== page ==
Western Expansion

1208 Words 5 Pages
The Constitution of the United States, although originally framed for national unity, eventually had become a source for sectional conflict and tension that resulted in the Union 's failure by the 1850’s. There are many factors that led up to the failure of the Union one of the most important and controversial ones being slavery. Debates on the slavery issue ever since the Constitutional Convention had caused major issues throughout the continent, affecting the nation as a whole economically, socially, and politically. The slavery issue along with other factors, including the moral views of the Constitution, and what was and what was not clearly stated in the document all support the claim that the Constitution ultimately contributed to the …show more content…
Western expansion was a movement to spread both a political system and racially defined society as race was used as a justification as to why expansion should take place at this time. Henry Clay and other politicians feared that expansion would reopen the dreadful controversy over slavery and threaten the stability of the U. This along with other issues regarding slavery led to sectional discord, the most evident in many cases being between the North and South. Rising tempers and tensions led multiple Southern leaders to talk about secession from the U leading to the Compromise of 1850. This is important because secession from the Union would increase national instability economically, politically, and socially. Northern states passed the Personal Liberty Laws in an attempt to counter the Fugitive Slave Act of 1850. This act was among the provisions of the Compromise of 1850 and caused issues between the North and the South (Doc A). The South in response to the Personal Liberty Laws passed in the North, demanded a law that required Northern states to return fugitive slaves to their owners. Slavery became the leading divider between North and Southern states. Seeing that the …show more content…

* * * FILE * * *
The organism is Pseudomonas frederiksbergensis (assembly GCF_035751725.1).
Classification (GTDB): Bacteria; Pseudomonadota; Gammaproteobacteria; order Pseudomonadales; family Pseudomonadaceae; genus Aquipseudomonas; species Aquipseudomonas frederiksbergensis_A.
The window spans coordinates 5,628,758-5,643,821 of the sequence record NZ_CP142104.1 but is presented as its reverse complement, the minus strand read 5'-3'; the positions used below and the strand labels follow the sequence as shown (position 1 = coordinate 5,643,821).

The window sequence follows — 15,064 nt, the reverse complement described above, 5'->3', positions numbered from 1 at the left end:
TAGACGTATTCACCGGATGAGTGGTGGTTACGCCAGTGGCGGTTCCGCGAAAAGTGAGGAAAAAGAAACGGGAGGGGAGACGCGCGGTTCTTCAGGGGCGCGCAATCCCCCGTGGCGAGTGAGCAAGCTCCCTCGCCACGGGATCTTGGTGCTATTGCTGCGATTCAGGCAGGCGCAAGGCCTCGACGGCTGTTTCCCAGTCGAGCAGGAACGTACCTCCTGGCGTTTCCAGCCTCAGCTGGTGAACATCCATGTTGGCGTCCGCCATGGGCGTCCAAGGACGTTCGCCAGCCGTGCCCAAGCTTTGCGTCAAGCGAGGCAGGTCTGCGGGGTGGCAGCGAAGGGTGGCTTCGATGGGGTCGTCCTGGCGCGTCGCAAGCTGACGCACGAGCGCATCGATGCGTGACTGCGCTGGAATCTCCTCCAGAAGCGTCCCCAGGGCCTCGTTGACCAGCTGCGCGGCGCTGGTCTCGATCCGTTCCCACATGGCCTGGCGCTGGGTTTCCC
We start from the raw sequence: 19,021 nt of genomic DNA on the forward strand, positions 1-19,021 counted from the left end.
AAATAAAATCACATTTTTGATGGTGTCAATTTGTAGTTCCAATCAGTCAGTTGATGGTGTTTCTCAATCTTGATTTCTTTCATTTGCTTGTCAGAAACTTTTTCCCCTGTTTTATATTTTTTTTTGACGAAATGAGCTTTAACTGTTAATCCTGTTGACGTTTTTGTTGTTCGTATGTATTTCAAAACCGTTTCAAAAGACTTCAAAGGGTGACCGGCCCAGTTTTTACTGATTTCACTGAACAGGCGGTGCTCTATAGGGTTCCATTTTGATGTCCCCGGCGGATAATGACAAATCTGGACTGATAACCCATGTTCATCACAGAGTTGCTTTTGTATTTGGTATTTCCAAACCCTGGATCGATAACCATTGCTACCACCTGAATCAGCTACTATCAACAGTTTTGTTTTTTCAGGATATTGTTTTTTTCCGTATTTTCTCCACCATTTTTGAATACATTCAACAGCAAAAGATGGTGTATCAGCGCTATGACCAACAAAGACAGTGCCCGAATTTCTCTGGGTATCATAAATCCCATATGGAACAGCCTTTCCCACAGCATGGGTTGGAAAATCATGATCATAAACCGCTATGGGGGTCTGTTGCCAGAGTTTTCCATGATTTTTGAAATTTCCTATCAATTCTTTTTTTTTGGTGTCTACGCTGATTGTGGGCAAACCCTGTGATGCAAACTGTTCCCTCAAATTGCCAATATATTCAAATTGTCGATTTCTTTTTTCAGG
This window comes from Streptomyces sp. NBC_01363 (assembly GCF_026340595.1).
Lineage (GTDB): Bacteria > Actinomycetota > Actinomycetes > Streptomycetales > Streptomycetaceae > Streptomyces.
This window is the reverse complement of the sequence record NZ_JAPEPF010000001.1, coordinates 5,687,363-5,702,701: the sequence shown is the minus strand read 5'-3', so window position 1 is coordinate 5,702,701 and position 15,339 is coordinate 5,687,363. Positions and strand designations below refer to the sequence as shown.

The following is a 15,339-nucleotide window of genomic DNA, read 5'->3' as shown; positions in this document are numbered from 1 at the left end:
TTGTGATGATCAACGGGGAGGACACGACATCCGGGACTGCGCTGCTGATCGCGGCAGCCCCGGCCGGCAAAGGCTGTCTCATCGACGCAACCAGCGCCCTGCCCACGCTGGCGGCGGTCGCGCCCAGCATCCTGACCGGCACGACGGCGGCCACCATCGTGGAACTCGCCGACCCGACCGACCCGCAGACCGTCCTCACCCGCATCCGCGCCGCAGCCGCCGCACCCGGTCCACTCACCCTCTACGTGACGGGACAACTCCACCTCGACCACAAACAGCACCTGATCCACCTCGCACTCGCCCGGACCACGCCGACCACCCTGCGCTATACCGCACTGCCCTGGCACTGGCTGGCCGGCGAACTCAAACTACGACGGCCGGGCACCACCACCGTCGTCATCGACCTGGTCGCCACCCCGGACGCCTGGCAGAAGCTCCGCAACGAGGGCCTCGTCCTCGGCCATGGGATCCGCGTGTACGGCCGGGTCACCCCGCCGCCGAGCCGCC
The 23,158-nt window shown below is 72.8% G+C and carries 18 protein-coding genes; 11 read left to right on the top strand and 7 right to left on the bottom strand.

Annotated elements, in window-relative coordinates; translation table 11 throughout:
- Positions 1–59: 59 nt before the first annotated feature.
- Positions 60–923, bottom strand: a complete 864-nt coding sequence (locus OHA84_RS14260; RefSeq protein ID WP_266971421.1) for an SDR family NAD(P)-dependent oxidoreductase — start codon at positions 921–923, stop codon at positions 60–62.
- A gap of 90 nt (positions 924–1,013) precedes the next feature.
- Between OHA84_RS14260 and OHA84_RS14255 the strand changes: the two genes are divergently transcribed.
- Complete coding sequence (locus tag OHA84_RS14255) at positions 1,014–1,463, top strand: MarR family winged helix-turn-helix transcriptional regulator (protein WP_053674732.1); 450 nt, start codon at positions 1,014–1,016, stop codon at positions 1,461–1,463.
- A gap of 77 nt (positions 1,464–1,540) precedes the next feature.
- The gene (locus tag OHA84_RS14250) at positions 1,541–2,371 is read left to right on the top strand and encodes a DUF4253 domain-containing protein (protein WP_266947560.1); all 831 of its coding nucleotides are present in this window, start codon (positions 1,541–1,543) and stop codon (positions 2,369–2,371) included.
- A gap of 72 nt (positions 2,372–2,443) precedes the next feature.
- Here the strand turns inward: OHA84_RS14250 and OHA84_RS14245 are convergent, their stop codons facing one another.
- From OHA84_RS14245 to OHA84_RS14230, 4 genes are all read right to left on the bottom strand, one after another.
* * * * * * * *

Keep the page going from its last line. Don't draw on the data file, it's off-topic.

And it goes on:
The Atlantic Slave Trade was immensely managed based on the economic interests of Americans, especially in the South. Ralph Waldo Emerson in his address on the Fugitive Slave Law in 1851 reflects his moral perspective on the matter (Doc D). Emerson clearly states the laws violation of the Constitution as it enacts the crime of kidnapping and violates a man 's right to liberty. A provision decided at the Constitutional Convention in regards to the slave trade, the law of Congress in 1807 proclaimed it to be illegal and unconstitutional to enslave a man on the coast of Africa. Contradicting this law is the Fugitive Slave Law and the right to punish anyone who resists the re-enslaving a man on the coast of America. This indicated that the same Constitution Americans used to protect human rights is the same Constitution Americans used to justify their unconstitutional actions. William Lloyd Garrison provides another moral point of view in “The United States Constitution” (Doc E). Many use the fact that the word slavery is nowhere mentioned in the Constitution to justify slavery. Garrison in this document, however, clearly states his belief that the government is the enemy of slaves. Many argue that

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